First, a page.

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By Jim Kerr

With school holiday breaks and Christmas family reunions, highways are going to be busy around the holiday season. It’s also the time of year when cold weather and slippery roads make driving a challenge. In addition, vehicles seem to develop more problems as temperatures drop. This may be only a misconception, but there is no doubt that vehicle problems in cold weather are more difficult to deal with. The people at Bridgestone Tire are familiar with winter driving, having made their Blizzak tires a familiar name in winter traction and they have several suggestions to make your winter travels safer and more enjoyable.

Safety should always come first. Start with the tires by checking tire pressures. Cold weather will cause pressures to drop, so you need to bring them back to normal recommended pressures. While you are there, check the tread depth. Minimum tread depth is 2/32 of an inch. While this would be fine on dry pavement, it won’t provide traction on snow or winter ice. You should have a minimum of about half of full tread depth or about 6/32 of an inch. Winter tires provide far superior traction compared to all season tires, so give yourself a present of new tires and drive safer.

Exhaust systems should be inspected for leaks. CO, carbon monoxide, is a colourless, odorless gas that is a byproduct of combustion and it can kill silently. The gas impairs judgment by blocking the blood’s ability to carry oxygen, so you may not even realize there is a problem until it is too late. You can visually check your system by looking beneath the vehicle for clouds of exhaust water vapour that is coming from exhaust components, or take it in to a muffler shop and they can do a quick inspection for you.

Cooling and heating problems occur more frequently in winter. An engine can overheat if the antifreeze solution is too weak and gels as it gets cold. The gelled coolant in the engine block will turn back to liquid, but not the coolant in the radiator, so without circulation, the engine overheats. More commonly, the engines don’t operate hot enough. This is usually caused by a faulty thermostat. Poor interior heat is one indication a new thermostat is needed and this can also cause the engine to burn much more fuel.

The coolant temperature sensor is one of the key inputs that the engine computer uses to calculate fuel injection rates. More fuel is injected into cold engines, so replacing a faulty thermostat will quickly pay for itself at the gas pumps.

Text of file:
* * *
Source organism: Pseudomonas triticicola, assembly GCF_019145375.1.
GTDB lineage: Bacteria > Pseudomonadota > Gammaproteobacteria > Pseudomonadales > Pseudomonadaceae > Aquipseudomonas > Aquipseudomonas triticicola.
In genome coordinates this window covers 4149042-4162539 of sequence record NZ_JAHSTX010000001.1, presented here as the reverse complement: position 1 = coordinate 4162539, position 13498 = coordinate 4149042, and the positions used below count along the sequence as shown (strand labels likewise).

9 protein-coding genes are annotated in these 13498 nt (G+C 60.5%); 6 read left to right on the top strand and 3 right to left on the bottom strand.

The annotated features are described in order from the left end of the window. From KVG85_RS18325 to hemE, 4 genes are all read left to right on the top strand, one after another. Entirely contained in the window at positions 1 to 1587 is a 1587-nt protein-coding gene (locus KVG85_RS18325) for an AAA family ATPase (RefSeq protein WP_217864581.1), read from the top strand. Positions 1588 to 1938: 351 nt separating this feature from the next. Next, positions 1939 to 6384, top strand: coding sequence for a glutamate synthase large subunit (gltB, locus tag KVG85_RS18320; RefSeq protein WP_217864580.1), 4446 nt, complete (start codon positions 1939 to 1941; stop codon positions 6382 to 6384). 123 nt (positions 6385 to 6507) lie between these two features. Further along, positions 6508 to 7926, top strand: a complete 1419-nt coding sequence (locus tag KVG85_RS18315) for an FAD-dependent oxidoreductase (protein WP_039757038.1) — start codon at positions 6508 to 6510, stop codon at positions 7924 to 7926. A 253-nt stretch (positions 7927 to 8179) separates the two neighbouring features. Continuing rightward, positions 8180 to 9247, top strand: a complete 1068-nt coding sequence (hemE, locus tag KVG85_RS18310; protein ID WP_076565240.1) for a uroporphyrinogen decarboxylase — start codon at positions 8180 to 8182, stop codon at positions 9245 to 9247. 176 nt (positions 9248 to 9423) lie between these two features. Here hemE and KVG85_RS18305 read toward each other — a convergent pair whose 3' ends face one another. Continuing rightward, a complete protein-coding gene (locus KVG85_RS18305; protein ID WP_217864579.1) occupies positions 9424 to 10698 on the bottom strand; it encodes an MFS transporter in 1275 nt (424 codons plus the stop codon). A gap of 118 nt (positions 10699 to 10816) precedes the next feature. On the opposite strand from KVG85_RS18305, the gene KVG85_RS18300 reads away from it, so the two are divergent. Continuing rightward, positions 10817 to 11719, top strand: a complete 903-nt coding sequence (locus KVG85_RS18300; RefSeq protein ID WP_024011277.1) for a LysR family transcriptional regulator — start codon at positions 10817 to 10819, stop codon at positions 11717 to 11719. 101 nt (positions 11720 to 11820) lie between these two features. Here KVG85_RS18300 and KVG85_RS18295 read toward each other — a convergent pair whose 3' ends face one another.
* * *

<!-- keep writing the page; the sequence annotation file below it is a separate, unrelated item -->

Batteries loose as much as 75 per cent of their cranking power on the coldest days of winter. For this reason, a battery must operate at full potential so that it can start the engine. Any repair shop can quickly test the battery capacity by performing a load test. Have the charging system output tested too while you are getting the battery checked. Winter driving places high loads on the electrical system, with lights, heater fan, rear window defroster, heated seats and other electrical components almost always on. A weak charging system won’t keep a battery fully charged, and you could find yourself walking because the vehicle won’t start.

Visibility is critical to safe driving, so walk around the vehicle and check all the lights so other drivers can see you too. Defrost the windows completely before driving and it may be a good time to change those wiper blades. If they are over two years old, they have likely hardened and don’t clear the windshield without smears.

Pack a survival kit. Changing a flat tire if temperatures are at minus 30 degrees Celsius will be extremely difficult unless you are dressed for it, so carry gloves, warm clothing including a hat or toque, matches and candles (incase the engine dies) and a snow shovel. I recommend carrying a warm sleeping bag, as it is safer to stay bundled up in a vehicle than try to walk for help if you are in rural countryside. Crisp winter air makes those yard lights appear much closer than they really are.

Finally, adjust your driving style. Icy patches and cold pavement have far less traction than summer roads. Increase following distances, be prepared for other vehicles sliding through stop signs at intersections and avoid sudden starts and stops. Have a safe and enjoyable holiday!

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